Curtis73 (Forum Supporter)
Curtis73 (Forum Supporter) GRM+ Memberand MegaDork
10/5/22 11:27 a.m.

I just received a small grant for the theater and I want to invest in a good airless sprayer.  I have a couple Wagner-type handheld sprayers like this:

Paint Sprayer Reviews

They are fair for larger things, but the refilling and overspray are annoying.

I want to invest in a good "bucket" sprayer like this:

Graco Pro 210ES Cart Airless Paint Sprayer Electric Stationary Airless  Paint Sprayer in the Airless Paint Sprayers department at

Budget is around $500.  New preferred, but if there is a bulletproof used model, I'll consider it.  I want to paint quickly with control and minimal clouds of latex floating around.  Anyone recommend a good one?


SV reX
SV reX MegaDork
10/5/22 12:25 p.m.

I have used ones like the 2nd picture for years. No complaints. (That looks like the Lowes brand unit which I use). 

The trick is the cleanup. You have to allot sufficient time for a full breakdown and cleaning every single time you break it out. In other words, if you don't have a full hour to dedicate to cleanup, don't get out the sprayer.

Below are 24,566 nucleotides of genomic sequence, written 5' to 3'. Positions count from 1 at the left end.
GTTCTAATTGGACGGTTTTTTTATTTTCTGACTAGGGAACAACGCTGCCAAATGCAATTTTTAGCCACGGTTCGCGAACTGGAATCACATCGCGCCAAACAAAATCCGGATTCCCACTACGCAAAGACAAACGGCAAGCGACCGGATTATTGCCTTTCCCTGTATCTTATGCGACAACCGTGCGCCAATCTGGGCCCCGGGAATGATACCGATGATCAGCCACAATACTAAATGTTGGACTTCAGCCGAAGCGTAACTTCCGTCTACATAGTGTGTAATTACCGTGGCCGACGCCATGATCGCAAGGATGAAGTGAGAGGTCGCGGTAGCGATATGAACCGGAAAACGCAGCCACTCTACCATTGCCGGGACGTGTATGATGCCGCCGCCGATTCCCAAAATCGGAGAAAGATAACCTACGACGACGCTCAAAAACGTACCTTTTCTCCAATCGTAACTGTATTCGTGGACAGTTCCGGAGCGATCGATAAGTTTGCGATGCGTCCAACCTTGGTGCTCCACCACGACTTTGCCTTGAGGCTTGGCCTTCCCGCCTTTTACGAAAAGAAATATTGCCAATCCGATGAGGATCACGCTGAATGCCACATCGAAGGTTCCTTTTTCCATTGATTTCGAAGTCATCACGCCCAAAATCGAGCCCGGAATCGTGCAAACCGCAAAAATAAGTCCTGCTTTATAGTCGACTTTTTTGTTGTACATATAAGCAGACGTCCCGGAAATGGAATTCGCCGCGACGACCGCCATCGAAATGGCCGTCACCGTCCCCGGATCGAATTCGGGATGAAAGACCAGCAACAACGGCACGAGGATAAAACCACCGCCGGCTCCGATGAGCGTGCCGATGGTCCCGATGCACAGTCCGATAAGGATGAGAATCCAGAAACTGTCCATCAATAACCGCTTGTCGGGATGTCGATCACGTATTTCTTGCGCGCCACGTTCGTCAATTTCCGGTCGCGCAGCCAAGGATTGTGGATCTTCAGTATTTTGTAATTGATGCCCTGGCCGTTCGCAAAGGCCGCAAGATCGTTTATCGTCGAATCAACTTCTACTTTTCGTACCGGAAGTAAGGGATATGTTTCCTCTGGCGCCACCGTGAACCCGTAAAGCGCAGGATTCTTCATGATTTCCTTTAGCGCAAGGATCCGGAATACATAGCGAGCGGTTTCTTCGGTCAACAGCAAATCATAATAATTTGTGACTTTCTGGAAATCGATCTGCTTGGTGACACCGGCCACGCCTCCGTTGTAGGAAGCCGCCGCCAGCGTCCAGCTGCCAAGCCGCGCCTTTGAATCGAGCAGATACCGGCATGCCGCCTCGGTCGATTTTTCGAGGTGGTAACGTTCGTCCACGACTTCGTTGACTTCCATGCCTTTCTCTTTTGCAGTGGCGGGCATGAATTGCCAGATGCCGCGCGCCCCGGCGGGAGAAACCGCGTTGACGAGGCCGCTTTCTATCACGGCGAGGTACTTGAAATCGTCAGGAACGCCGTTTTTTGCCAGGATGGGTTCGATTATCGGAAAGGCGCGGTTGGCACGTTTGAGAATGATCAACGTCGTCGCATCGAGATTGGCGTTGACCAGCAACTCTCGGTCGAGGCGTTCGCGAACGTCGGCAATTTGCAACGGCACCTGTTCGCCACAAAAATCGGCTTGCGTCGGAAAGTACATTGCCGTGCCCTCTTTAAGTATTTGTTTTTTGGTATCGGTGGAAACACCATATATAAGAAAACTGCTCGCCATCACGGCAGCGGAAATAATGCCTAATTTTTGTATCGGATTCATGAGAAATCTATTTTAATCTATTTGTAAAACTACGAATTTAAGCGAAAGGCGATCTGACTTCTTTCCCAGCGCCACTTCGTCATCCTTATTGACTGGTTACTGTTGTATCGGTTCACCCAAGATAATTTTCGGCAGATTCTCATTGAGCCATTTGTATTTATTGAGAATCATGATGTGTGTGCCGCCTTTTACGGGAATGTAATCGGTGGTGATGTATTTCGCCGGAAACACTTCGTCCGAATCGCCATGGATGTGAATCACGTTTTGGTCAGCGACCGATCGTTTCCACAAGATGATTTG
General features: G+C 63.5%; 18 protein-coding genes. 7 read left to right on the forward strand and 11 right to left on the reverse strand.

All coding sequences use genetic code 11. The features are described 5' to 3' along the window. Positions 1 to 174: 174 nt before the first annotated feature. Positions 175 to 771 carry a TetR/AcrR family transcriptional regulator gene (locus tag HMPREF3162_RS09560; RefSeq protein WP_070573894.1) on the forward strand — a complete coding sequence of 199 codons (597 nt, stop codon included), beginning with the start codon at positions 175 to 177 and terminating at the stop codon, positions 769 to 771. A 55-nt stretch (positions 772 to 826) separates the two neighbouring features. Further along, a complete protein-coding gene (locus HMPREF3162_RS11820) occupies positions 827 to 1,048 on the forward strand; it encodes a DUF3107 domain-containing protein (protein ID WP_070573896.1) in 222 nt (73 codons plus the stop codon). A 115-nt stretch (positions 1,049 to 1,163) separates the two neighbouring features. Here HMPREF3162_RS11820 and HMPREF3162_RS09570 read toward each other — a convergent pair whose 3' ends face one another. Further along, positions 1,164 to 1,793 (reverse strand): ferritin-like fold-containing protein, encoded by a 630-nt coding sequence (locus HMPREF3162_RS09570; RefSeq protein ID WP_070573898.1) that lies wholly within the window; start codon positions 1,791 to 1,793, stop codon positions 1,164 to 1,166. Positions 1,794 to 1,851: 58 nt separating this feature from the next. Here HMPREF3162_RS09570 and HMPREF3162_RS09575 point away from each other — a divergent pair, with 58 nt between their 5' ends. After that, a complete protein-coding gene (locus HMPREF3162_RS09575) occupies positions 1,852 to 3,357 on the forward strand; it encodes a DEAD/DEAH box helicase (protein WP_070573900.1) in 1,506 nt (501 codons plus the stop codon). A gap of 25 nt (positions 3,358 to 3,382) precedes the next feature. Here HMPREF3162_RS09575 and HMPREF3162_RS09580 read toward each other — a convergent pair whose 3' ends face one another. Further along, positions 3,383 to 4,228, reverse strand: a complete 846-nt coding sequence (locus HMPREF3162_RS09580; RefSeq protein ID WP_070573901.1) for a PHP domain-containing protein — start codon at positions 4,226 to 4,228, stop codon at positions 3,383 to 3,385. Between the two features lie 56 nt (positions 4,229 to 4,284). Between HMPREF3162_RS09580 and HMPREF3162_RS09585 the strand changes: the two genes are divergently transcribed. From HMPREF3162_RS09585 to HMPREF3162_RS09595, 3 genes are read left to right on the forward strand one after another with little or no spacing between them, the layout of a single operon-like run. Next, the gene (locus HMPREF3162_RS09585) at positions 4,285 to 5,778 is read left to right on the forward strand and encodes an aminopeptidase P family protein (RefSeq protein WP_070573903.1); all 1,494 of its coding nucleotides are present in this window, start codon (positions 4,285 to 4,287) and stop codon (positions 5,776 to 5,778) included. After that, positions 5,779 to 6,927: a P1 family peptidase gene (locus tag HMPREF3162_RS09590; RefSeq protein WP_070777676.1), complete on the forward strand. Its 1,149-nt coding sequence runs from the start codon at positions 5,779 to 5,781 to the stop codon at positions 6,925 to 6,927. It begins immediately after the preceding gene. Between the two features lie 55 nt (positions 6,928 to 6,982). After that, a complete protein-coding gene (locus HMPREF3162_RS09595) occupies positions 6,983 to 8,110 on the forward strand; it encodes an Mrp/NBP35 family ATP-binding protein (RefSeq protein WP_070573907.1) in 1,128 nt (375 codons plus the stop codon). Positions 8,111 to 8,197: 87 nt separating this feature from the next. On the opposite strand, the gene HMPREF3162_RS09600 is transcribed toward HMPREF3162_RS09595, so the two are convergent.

For scenic painting, it might be best to combine both. The bucket sprayer for the bulk, and the airless for switching to accent colors.

The one trick I have found that helps with cleaning is that I switched the feed hose to the shortest one I can tolerate for the given job. Those hoses can hold a LOT of paint, which wastes material and makes cleanup much harder.

Have you considered HVLP?

SV reX
SV reX MegaDork
10/5/22 12:33 p.m.

Actually, "bulk" to me doesn't mean largest areas.  "Bulk" to me means the largest amount of slow detail work that takes a lot of time to do by hand (and requires uniform finishes). 

For me, that's trim work. (YMMV in theatre)

So, my basic plan for most jobs is:

1- Spray everything in primer

2- Spray ceilings in finish coat

3- Spray all trim work

4- Roll walls


That may seem slightly backwards- most people would finish the walls first, THEN do trim. But trim takes a lot of time, and I have found spraying is about time management, not actual bulk volume.

Curtis73 (Forum Supporter)
Curtis73 (Forum Supporter) GRM+ Memberand MegaDork
10/5/22 1:55 p.m.

In reply to SV reX :

I was hoping you had experience with these, thank you.  As far as cleaning, I'm actually pretty experienced with it.  I used to work for an equipment rental company, so I cleaned a few a week.  Break down, scrub, bucket of water with some pump conditioner, and run about 4 gallons through it.  Strangely, I think the only time I used one was when I was about 10 helping grandpa paint his barn.